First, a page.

You may remember that about a year ago we brought you news of the Bahrain World Trade Center, which was designed to have three giant turbines provide power to the building. Well, this past Tuesday, the project was finally completed, with the final testing and installation of the enormous wind turbines which power the building. This week, Bahrain WTC has, for the first time, activated all three 29m-diameter turbines at the same time!
It may not sound like much, but for such a high profile project, this represents a huge step. When we first brought you news of the project, the turbines had just been installed. And for the past year, all have slowly been tested and balanced, to ensure that they were working properly. But as of now, the project team can lay claim to having successfully incorporated a technology which had never been proven on a building, and certainly not at this scale. The three wind turbines are expected to provide around 10-15% of the power for both towers, representing about 3.5% of the total cost of the project.
“Having all three turbines spinning simultaneously represents an historic achievement for this landmark project and Atkins is excited to have been a major player in turning the original idea into reality” said Simha LytheRao Senior Project Manager for Atkins, designers for the project.
Here’s a clip on the BWTC turbine construction (in Spanish)
Not wanting to be left behind by Saudi Arabia and Dubai, the country of Bahrain has been approving some interesting and eye-popping developments in the realm of green architecture. Especially interesting is the new Bahrain World Trade Center located in the city of Manama. The 50-story complex contains two identical towers that rise over 240 meters in height. The sail-shaped buildings offer a visually striking silhouette, appropriately referencing the maritime environment of this small Middle Eastern island, and boast one very unique feature — 3 giant wind turbines tying the two “sails” together.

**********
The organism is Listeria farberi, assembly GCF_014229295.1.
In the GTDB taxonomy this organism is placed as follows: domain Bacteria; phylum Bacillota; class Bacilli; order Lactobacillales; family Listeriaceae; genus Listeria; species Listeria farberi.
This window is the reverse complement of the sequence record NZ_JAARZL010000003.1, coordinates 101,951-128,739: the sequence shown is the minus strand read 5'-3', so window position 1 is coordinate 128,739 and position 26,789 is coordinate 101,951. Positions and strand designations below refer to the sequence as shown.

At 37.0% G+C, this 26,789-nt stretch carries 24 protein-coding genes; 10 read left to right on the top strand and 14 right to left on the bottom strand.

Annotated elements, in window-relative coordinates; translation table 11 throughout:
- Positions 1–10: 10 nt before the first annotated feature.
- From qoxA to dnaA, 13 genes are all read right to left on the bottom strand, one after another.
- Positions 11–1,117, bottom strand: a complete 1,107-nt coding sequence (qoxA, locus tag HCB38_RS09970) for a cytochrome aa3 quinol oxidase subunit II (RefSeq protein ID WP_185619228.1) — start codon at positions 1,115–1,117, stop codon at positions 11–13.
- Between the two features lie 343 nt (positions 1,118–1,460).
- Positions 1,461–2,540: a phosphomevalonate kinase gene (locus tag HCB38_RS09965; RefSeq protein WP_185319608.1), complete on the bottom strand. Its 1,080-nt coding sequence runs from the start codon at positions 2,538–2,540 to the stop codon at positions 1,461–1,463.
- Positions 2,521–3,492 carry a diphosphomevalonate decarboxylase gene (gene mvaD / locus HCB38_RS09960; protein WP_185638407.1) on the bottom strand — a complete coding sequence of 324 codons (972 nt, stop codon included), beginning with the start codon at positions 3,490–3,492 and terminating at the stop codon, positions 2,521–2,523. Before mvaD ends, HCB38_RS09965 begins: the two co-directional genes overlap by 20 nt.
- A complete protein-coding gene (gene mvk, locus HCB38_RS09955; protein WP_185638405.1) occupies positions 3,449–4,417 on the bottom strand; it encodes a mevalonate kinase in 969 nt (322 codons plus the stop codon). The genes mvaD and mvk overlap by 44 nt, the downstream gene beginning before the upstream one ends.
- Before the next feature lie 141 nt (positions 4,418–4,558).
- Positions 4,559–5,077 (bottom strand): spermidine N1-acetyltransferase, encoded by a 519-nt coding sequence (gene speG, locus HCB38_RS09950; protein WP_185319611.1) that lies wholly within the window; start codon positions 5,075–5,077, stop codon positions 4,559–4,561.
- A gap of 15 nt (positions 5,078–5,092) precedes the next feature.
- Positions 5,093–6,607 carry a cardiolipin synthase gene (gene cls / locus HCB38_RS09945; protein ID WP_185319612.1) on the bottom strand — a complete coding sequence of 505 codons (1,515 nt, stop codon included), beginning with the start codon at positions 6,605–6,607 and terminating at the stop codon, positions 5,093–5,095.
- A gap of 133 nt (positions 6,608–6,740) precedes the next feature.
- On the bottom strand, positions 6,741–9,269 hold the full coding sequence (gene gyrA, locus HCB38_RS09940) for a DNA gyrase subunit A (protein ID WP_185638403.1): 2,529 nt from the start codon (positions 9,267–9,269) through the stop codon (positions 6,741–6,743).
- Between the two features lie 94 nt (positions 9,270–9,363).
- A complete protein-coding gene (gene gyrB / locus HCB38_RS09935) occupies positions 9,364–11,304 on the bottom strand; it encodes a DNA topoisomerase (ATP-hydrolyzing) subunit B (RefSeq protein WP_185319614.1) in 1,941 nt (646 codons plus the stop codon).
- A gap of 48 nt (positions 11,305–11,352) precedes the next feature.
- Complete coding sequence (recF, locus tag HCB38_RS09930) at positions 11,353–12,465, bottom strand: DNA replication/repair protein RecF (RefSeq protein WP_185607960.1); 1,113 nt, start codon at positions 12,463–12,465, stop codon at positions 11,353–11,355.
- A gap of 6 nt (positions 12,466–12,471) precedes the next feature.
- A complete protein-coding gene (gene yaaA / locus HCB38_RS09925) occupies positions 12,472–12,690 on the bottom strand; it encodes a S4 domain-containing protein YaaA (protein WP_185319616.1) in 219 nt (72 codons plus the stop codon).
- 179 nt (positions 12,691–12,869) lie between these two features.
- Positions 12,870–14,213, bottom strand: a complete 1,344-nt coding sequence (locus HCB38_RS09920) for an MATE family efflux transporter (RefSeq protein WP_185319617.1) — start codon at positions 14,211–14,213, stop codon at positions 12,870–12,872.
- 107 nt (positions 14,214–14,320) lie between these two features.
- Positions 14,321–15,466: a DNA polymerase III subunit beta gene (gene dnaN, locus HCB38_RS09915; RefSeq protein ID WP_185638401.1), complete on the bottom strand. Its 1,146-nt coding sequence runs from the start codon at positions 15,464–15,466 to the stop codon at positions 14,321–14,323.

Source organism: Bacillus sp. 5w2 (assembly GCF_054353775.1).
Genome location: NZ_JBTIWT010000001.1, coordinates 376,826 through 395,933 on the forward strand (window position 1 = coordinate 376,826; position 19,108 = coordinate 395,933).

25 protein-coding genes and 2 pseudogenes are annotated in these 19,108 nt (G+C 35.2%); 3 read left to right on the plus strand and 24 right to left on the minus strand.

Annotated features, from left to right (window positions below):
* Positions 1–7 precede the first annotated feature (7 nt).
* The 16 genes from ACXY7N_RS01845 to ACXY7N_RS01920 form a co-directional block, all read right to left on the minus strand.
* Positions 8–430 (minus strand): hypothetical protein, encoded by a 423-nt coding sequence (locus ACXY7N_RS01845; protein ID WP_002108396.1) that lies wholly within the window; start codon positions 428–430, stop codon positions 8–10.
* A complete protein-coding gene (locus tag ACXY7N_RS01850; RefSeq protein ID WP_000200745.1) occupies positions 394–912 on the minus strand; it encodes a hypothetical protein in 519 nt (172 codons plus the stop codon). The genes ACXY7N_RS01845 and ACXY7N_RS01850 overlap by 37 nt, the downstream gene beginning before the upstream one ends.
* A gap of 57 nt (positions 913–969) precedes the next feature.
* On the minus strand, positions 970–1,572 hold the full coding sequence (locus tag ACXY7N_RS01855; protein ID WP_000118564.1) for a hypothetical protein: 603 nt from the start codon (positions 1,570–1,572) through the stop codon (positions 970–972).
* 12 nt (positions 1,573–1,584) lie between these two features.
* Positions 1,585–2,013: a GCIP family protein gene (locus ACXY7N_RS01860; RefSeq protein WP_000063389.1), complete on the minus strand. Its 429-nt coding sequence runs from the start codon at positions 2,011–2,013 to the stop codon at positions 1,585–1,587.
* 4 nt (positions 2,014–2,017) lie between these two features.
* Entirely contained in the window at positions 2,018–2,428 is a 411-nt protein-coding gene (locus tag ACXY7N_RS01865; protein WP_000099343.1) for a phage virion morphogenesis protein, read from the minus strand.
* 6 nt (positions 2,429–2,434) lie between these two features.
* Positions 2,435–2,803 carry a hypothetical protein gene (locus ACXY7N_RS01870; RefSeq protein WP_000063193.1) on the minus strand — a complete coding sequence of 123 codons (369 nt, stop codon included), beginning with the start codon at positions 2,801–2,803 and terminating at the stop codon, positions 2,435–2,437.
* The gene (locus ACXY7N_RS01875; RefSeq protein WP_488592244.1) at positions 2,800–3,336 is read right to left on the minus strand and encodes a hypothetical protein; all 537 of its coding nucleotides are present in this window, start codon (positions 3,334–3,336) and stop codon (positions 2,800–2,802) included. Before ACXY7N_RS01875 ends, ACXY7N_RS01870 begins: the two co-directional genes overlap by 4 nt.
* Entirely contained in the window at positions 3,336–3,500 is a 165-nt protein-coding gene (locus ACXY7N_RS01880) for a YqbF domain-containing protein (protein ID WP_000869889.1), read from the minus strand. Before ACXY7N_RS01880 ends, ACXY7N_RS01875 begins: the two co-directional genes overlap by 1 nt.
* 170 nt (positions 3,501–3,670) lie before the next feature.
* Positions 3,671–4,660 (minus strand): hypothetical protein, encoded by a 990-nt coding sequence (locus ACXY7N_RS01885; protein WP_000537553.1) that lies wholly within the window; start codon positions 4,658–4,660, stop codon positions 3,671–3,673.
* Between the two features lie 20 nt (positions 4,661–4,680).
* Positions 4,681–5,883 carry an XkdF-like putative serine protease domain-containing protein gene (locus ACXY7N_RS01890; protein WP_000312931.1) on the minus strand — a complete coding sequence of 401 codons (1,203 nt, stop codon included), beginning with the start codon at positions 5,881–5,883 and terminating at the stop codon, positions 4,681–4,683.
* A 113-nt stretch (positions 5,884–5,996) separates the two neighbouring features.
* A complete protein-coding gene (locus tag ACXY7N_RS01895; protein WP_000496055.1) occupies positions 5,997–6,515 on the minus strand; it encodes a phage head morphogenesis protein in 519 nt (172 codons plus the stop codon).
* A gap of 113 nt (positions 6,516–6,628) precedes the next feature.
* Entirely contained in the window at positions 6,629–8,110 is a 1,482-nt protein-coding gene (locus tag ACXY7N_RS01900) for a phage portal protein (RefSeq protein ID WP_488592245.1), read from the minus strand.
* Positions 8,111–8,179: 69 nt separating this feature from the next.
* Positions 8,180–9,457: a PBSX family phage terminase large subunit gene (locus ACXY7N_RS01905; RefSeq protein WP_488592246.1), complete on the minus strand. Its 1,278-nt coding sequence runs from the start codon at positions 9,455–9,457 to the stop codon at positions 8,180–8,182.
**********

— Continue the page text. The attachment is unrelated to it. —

The design firm of Atkins did not believe that the look of the project was enough, and felt that it was important to incorporate sustainability features into this design. They first attempted to bring in solar panels into the project, but found that the extreme heat conditions of Bahrain made it an unfeasible proposition. So they turned to a second option, and came up with an even more striking image, that of the three 29 meter wind turbines, each supported by a 30-meter bridge spanning between the two towers.
The floorplan was key in making this feature work. The wing-like towers help to funnel and accelerate the wind velocity between them. Furthermore, the difference in the vertical shape of the towers should help reduce the pressure differences between the bridges, which, when combined with an increased wind speed at the higher levels, should provide an equal velocity amongst the turbines. All this will provide for an even greater efficiency in the powering of the generators.
When I heard about this project, I honestly thought that this feature would eventually be dropped. We’ve all seen it happen, a cool looking tower ends up changing dramatically due to cost-cutting, changes in the marketplace conditions, or a change in scope or brief.
But, luckily, it turns out that I was wrong. The Bahrain World Trade Center has just recently completed the installation of the three wind turbines, officially making it the first building in the world to incorporate this sort of technology at this scale. The turbines will be tested throughout the rest of 2007 and if all goes well, they ought to start normal operation next year.
+Bahrain World Trade Center